Written by najib

April 6th, 2017 at 4:00 am

Healing Food Reference

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This site is part of a public education project created by Mike Adams, the Health Ranger, and hosted by Truth Publishing. Its purpose is to educate and empower consumers with information they can use to prevent and even help reverse degenerative disease. There are no commercial sponsors of this site, and neither Mike Adams nor Truth Publishing was paid anything to create this site.

Nature’s foods contain powerful medicine in the form of phytonutrients, and knowing how to use those natural medicines empowers people with the information they need to be healthier, happier and free from the ravages of chronic disease. Read the rest of this entry »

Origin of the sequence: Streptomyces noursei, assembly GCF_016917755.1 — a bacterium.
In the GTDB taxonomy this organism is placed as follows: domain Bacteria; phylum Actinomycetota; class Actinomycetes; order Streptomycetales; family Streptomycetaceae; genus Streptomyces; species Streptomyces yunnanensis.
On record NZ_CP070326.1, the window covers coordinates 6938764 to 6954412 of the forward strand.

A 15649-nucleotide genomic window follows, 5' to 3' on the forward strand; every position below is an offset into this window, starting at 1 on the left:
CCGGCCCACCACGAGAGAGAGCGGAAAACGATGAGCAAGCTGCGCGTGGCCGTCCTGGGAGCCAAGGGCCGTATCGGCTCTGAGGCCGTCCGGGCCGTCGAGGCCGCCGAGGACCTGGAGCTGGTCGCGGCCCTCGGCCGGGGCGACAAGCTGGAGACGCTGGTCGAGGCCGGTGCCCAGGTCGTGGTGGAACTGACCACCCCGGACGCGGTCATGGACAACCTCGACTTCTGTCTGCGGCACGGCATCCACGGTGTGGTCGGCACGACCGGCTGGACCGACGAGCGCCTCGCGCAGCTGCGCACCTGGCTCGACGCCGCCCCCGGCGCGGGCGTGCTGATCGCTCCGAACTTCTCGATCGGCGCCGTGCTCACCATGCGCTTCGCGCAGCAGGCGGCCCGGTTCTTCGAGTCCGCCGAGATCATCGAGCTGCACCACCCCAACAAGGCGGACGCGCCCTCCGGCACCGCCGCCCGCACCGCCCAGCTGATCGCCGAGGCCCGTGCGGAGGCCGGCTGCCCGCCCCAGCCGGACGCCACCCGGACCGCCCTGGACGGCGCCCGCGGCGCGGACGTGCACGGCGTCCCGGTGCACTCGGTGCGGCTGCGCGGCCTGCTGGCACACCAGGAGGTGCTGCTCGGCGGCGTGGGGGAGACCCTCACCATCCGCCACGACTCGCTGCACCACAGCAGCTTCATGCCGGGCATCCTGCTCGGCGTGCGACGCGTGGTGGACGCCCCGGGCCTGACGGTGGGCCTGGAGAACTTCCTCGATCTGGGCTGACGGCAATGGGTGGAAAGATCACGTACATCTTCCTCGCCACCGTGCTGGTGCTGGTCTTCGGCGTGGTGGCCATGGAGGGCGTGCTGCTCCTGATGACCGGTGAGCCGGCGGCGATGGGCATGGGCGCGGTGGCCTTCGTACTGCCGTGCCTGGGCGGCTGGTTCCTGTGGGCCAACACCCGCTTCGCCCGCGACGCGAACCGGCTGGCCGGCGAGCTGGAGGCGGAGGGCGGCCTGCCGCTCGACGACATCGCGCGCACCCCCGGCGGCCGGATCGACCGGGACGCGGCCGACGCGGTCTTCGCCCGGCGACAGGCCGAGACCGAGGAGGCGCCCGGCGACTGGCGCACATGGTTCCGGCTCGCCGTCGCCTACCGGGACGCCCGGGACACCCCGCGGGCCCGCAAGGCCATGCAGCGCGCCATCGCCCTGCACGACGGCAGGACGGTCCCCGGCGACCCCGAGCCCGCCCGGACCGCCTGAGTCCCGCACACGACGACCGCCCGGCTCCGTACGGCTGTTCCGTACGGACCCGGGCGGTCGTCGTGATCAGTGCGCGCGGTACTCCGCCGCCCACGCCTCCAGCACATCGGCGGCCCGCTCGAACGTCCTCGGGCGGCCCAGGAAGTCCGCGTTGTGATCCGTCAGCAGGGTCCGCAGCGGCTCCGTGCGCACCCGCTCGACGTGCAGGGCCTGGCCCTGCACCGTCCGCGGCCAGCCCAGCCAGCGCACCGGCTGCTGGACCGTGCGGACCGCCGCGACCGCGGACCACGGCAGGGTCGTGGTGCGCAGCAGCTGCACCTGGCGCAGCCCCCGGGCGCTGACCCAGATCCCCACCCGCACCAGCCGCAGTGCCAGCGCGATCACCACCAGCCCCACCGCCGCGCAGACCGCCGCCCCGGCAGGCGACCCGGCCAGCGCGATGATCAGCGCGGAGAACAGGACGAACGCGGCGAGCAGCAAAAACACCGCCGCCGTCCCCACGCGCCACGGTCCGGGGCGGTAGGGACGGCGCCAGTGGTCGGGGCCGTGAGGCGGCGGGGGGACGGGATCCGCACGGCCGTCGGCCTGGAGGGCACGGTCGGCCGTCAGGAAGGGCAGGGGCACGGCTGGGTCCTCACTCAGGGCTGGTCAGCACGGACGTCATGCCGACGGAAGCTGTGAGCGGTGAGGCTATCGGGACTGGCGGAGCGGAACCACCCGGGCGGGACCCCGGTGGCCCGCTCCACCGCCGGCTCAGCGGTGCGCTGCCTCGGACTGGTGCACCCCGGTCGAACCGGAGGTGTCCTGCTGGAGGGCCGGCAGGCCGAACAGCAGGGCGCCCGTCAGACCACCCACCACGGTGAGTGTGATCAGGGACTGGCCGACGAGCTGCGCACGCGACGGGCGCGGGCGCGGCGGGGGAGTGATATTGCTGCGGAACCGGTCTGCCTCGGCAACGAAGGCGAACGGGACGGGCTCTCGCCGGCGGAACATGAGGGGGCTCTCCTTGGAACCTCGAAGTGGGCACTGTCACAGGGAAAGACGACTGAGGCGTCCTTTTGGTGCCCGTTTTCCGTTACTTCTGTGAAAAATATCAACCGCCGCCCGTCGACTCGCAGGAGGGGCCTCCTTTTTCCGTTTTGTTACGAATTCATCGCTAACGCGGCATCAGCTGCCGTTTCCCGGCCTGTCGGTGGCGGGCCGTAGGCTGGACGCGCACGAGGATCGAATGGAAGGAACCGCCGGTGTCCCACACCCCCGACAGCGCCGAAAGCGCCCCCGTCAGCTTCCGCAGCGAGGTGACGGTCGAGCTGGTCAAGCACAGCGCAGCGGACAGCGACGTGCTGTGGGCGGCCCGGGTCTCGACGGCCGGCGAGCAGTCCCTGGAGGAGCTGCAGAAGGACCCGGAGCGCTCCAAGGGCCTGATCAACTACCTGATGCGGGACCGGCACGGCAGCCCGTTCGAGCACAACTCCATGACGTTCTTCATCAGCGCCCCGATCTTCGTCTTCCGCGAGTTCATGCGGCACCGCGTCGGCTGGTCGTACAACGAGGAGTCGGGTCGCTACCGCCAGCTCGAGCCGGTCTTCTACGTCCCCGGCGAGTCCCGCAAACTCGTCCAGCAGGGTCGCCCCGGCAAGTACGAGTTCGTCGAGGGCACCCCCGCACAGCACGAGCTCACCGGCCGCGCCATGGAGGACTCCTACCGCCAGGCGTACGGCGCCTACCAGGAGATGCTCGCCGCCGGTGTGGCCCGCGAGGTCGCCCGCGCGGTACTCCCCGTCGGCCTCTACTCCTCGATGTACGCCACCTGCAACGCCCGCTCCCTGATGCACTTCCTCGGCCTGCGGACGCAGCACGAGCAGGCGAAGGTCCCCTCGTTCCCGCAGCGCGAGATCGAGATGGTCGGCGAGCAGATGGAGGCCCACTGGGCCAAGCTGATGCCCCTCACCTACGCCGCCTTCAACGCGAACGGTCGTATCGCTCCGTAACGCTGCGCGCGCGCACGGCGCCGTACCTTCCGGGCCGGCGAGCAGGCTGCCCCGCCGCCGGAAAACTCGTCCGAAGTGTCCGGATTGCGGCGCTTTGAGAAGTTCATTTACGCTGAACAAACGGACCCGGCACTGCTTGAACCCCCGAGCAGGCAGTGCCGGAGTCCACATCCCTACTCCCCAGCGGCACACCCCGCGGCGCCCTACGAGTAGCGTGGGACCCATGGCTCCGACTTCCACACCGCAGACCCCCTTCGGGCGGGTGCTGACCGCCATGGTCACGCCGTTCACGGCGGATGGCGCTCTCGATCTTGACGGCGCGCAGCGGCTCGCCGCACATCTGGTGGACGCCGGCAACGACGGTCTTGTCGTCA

Written by najib

February 24th, 2017 at 5:27 am

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Royal Botanic Garden Edinburgh

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rbge

 

The Royal Botanic Garden Edinburgh (RBGE) was founded in the 17th century as a physic garden, growing medicinal plants. This first Garden was in St Anne’s Yard, part of the Holyrood Palace grounds, and occupied an area the size of a tennis court.

RBGE now extends to four sites – Edinburgh, Benmore (near Dunoon in Argyll), Dawyck (near Peebles in the Borders) and Logan (near Stranraer in Galloway), and is the second richest collection of plant species in the world.